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Recently, I've been talking with a friend about the code I've written. The code looked something like:

import json

def save_data(destination, data):
  with open(destination, 'w') as out:
    json.dump(data,out, ensure_ascii=False)

# Code...

save_data(path,data)

Similar for loading the file.

My friend argued that it's not much of a save(I agree, that wasn't my point). He also said that it makes a code harder to read, because you have to look up the definition of save_data to know what it does(I disagree) and suggested just leaving the code instead of moving it to a function.

I think that the code is at least as readable, potentially reduces redundancy(perhaps we will need to save more than one file) and could potentially help during refactorization(instead of modifying every place where the file is saved, we'd just change save_data instead), even though right now we only save one thing to a file.

Is it really a bad idea to move even small, once-used pieces of code to functions?

I have tagged the question with Python, since the code is Python, but I think that the question is universal.

marked as duplicate by Robert Harvey, Doc Brown, gnat, Frank Hileman, Kilian Foth Nov 10 '17 at 9:48

This question has been asked before and already has an answer. If those answers do not fully address your question, please ask a new question.

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    There isn't enough context here to compose a reasonable response to your question; it depends on your specific circumstances. The short answer to "Is creating really small utility functions a bad idea" is "not if it effectively meets your requirements." – Robert Harvey Nov 9 '17 at 18:12
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    or of this one: What is the ideal length of a method for you? – Doc Brown Nov 9 '17 at 18:23
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    I have learned in the course of people frequently asking this question that while most devs think your way is more readable, there seems to be one guy in every office who will always read right down to the bottom of the call stack, no matter how good your abstraction design or names are. For that one guy, more abstraction is worse and you will never be able to convince him otherwise. – Karl Bielefeldt Nov 9 '17 at 18:33
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    @KarlBielefeldt wow, I've never thought of it that way, but you are absolutely right. I wonder if it has to do with people have trust issues, or maybe not understanding abstraction as a concept. People are fascinating. – MetaFight Nov 9 '17 at 19:22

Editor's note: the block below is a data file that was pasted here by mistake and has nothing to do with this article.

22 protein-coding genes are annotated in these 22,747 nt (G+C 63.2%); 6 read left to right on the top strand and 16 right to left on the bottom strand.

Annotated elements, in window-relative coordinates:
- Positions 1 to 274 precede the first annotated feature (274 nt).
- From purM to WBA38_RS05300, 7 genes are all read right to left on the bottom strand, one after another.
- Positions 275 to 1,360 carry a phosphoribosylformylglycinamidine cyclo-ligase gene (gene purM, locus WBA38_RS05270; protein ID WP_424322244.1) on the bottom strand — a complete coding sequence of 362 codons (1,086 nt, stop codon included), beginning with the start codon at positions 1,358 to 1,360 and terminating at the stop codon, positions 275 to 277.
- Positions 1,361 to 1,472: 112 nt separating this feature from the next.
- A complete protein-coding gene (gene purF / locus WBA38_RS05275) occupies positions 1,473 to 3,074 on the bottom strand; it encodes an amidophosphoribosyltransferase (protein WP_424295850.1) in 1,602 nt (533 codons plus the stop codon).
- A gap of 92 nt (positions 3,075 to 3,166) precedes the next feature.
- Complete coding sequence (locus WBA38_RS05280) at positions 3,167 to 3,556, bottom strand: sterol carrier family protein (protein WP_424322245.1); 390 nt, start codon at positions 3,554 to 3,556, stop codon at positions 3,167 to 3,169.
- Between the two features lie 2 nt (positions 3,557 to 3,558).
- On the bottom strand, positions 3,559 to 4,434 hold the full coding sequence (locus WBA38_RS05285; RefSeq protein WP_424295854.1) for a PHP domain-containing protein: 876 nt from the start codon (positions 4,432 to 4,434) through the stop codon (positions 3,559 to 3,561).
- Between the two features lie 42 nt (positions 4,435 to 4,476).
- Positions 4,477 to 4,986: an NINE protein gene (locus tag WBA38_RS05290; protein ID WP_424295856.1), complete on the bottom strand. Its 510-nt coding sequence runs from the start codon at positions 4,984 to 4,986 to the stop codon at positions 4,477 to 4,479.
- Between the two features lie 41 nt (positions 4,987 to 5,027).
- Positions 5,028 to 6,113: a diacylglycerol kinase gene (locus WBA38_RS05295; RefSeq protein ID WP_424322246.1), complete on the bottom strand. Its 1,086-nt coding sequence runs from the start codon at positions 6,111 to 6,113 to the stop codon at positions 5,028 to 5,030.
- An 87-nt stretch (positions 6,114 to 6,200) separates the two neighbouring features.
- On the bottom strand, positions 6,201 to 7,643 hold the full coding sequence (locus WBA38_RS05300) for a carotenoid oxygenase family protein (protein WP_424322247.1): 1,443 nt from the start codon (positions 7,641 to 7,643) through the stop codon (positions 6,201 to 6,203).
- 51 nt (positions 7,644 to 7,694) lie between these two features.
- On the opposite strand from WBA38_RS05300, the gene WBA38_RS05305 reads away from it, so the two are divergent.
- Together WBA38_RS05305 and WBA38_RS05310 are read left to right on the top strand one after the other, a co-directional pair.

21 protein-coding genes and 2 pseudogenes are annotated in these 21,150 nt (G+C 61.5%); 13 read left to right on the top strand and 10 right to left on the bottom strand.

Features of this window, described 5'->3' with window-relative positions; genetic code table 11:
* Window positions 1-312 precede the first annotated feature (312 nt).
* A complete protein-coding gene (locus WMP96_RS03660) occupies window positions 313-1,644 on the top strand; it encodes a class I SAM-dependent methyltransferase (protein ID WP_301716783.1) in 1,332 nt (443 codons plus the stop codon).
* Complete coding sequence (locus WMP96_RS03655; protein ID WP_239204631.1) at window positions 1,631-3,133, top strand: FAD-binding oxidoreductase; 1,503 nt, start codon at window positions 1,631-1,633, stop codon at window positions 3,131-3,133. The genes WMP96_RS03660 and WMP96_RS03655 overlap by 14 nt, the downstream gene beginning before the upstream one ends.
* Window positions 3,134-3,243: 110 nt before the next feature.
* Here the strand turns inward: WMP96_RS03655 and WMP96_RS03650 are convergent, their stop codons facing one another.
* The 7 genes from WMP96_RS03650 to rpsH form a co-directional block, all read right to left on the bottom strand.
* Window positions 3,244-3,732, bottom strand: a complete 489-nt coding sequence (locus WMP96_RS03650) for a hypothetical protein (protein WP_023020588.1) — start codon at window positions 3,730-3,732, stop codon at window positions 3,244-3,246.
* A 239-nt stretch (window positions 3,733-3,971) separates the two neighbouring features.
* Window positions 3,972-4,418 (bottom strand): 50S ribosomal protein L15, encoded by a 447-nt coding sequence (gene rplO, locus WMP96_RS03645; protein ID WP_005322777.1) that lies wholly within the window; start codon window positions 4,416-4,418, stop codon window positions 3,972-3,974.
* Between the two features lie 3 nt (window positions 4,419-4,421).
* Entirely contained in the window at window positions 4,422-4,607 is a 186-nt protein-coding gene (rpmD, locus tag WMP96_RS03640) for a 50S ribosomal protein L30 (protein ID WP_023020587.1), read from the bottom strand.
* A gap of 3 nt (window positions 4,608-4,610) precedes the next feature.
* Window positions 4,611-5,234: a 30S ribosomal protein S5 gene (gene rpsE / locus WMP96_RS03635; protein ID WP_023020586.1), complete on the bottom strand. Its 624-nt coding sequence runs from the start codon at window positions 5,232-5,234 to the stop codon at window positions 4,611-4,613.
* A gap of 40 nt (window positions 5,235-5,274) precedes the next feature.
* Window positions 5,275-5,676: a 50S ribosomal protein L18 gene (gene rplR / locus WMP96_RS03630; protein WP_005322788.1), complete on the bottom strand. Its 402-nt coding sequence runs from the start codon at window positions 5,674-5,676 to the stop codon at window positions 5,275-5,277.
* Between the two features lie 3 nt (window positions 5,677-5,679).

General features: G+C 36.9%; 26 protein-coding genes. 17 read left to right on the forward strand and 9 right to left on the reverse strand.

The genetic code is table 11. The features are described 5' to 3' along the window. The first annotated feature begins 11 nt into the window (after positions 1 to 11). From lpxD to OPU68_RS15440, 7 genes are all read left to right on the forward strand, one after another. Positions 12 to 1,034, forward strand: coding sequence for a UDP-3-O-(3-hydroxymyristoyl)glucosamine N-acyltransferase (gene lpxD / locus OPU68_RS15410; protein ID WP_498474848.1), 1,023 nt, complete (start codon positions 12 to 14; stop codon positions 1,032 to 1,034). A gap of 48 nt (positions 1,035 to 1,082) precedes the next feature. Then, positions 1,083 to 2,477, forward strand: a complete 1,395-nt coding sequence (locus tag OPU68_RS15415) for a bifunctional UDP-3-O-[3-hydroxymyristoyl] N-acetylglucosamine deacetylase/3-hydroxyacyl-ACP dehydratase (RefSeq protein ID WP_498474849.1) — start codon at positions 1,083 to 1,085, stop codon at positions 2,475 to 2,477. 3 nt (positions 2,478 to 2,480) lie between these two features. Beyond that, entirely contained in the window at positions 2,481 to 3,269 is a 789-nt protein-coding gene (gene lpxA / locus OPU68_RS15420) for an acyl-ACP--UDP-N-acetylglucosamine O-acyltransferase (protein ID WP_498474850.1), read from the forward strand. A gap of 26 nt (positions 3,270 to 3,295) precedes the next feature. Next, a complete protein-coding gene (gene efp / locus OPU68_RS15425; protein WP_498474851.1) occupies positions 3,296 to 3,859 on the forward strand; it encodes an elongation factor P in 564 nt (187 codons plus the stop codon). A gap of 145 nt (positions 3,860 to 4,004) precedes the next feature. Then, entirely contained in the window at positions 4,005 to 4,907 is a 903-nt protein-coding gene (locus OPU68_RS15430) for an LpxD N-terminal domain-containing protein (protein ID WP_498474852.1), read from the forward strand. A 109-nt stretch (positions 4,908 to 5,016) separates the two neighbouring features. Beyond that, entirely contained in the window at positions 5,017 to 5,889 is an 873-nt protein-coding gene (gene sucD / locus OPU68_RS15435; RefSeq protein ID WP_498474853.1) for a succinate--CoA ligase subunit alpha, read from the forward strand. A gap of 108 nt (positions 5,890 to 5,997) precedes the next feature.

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Size is irrelevant. You should be thinking in terms of levels of abstraction and points of potential change. At that point, there is no minimum size of a function. The function should capture an idea. For example,

def normalize(s):
    return s.strip()

In this case, normalize is essentially just an alias for strip. However, strip operates at the level of string manipulation, while normalize conveys the notion that there are non-normalized and normalized representations. Conceptually, normalize is just an operation on an abstract data type that just happens to be being represented by a string. It's also quite possible that what is necessary to "normalize" a string in the relevant sense might change. How often a function is used in this context is irrelevant. If I make a Stack abstract data type, I don't inline the definition of a pop operation, just because it's used only once.

On the other hand, oftentimes functions functions capture commonly reoccurring patterns for convenience. These are functions that are defined in terms of functions at one level of abstraction and produce a function at the same level of abstraction. You should still endeavor to have these functions capture a specific idea, and that may suggest replacing the reoccurring pattern with a smaller/simpler pattern of functions rather than just a single function. That said, a commonly occurring pattern usually indicates that there is some idea that can be captured. For these types of functions, how often they occur does matter. It doesn't make much sense to make a convenience function for something that rarely occurs. It also isn't a good trade in time and cognitive load to make someone look up and remember the definition of an operation that is rarely used when you could just inline the definition.